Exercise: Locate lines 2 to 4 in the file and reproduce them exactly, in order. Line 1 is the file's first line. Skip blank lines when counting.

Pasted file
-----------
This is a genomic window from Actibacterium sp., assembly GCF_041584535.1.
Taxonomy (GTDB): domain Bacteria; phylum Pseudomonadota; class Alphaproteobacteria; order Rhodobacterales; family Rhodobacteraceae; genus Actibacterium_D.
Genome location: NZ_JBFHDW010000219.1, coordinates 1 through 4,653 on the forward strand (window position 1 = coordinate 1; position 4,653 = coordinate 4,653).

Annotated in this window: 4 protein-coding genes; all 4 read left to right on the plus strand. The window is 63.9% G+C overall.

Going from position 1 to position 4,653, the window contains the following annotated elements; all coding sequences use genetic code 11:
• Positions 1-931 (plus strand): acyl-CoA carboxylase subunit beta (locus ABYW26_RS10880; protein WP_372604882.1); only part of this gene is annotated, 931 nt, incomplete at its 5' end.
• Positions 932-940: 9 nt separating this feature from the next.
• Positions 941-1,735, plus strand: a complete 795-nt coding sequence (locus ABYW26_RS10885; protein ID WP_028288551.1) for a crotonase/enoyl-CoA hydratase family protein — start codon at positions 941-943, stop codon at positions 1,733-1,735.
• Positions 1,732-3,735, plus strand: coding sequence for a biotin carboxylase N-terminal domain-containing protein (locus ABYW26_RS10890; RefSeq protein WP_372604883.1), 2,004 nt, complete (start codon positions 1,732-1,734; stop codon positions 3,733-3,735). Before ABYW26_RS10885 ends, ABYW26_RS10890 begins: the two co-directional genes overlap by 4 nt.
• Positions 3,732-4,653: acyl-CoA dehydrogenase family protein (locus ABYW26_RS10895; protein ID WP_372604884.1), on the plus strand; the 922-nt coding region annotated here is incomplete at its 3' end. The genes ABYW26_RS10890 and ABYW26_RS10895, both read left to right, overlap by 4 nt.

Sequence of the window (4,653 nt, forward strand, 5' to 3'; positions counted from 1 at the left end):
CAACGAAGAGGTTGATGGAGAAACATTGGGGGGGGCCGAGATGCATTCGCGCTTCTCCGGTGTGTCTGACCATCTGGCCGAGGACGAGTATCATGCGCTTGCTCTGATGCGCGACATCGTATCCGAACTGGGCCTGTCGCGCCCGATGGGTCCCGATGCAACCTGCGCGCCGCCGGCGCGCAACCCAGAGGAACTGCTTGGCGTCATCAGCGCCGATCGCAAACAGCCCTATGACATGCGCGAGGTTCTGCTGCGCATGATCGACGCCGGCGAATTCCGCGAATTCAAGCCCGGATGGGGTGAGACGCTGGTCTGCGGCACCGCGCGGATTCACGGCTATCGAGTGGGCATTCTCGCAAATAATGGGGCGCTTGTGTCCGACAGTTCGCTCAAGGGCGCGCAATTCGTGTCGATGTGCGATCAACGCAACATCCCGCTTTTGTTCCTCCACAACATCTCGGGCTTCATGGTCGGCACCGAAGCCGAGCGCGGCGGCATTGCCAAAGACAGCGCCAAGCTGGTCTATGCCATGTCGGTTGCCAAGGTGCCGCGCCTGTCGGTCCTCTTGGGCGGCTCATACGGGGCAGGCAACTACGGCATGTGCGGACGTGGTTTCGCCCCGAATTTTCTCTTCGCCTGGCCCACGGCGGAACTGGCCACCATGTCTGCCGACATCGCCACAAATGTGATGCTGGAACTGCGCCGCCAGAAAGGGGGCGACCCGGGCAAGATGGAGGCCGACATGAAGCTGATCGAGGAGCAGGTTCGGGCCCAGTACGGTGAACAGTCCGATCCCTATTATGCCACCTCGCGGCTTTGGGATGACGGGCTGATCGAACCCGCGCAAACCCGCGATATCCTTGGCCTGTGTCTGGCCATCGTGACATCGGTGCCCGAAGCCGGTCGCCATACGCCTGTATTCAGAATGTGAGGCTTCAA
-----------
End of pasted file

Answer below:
Taxonomy (GTDB): domain Bacteria; phylum Pseudomonadota; class Alphaproteobacteria; order Rhodobacterales; family Rhodobacteraceae; genus Actibacterium_D.
Genome location: NZ_JBFHDW010000219.1, coordinates 1 through 4,653 on the forward strand (window position 1 = coordinate 1; position 4,653 = coordinate 4,653).

Annotated in this window: 4 protein-coding genes; all 4 read left to right on the plus strand. The window is 63.9% G+C overall.